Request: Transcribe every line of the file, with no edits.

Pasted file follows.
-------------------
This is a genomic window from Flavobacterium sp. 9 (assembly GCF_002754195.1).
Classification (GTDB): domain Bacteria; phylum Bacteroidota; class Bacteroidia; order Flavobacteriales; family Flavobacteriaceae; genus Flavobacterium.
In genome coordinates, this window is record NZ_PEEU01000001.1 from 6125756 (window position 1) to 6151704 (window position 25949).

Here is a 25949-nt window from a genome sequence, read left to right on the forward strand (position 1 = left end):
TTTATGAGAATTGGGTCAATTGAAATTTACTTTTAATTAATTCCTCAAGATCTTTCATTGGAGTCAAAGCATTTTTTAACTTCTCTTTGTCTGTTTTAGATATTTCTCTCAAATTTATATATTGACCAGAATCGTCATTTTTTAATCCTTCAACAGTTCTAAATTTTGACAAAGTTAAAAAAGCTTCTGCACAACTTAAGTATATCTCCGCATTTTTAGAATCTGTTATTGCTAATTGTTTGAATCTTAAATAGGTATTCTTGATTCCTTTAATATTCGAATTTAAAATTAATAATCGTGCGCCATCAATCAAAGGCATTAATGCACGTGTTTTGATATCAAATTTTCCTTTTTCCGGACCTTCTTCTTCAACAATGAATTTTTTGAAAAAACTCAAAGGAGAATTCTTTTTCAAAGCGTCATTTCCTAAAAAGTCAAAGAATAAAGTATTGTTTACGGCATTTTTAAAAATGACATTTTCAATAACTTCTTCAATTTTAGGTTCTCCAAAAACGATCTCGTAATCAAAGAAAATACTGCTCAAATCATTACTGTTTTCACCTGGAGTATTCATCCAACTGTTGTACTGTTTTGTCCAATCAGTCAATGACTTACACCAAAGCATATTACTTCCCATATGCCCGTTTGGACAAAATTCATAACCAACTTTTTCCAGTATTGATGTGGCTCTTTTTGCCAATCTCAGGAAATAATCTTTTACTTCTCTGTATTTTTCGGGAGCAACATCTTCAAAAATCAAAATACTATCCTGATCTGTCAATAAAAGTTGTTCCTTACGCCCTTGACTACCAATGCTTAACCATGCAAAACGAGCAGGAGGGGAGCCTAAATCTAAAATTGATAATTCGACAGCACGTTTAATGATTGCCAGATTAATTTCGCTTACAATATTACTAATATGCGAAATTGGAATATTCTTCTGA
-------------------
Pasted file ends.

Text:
This is a genomic window from Flavobacterium sp. 9 (assembly GCF_002754195.1).
Classification (GTDB): domain Bacteria; phylum Bacteroidota; class Bacteroidia; order Flavobacteriales; family Flavobacteriaceae; genus Flavobacterium.
In genome coordinates, this window is record NZ_PEEU01000001.1 from 6125756 (window position 1) to 6151704 (window position 25949).

Here is a 25949-nt window from a genome sequence, read left to right on the forward strand (position 1 = left end):
TTTATGAGAATTGGGTCAATTGAAATTTACTTTTAATTAATTCCTCAAGATCTTTCATTGGAGTCAAAGCATTTTTTAACTTCTCTTTGTCTGTTTTAGATATTTCTCTCAAATTTATATATTGACCAGAATCGTCATTTTTTAATCCTTCAACAGTTCTAAATTTTGACAAAGTTAAAAAAGCTTCTGCACAACTTAAGTATATCTCCGCATTTTTAGAATCTGTTATTGCTAATTGTTTGAATCTTAAATAGGTATTCTTGATTCCTTTAATATTCGAATTTAAAATTAATAATCGTGCGCCATCAATCAAAGGCATTAATGCACGTGTTTTGATATCAAATTTTCCTTTTTCCGGACCTTCTTCTTCAACAATGAATTTTTTGAAAAAACTCAAAGGAGAATTCTTTTTCAAAGCGTCATTTCCTAAAAAGTCAAAGAATAAAGTATTGTTTACGGCATTTTTAAAAATGACATTTTCAATAACTTCTTCAATTTTAGGTTCTCCAAAAACGATCTCGTAATCAAAGAAAATACTGCTCAAATCATTACTGTTTTCACCTGGAGTATTCATCCAACTGTTGTACTGTTTTGTCCAATCAGTCAATGACTTACACCAAAGCATATTACTTCCCATATGCCCGTTTGGACAAAATTCATAACCAACTTTTTCCAGTATTGATGTGGCTCTTTTTGCCAATCTCAGGAAATAATCTTTTACTTCTCTGTATTTTTCGGGAGCAACATCTTCAAAAATCAAAATACTATCCTGATCTGTCAATAAAAGTTGTTCCTTACGCCCTTGACTACCAATGCTTAACCATGCAAAACGAGCAGGAGGGGAGCCTAAATCTAAAATTGATAATTCGACAGCACGTTTAATGATTGCCAGATTAATTTCGCTTACAATATTACTAATATGCGAAATTGGAATATTCTTCTGA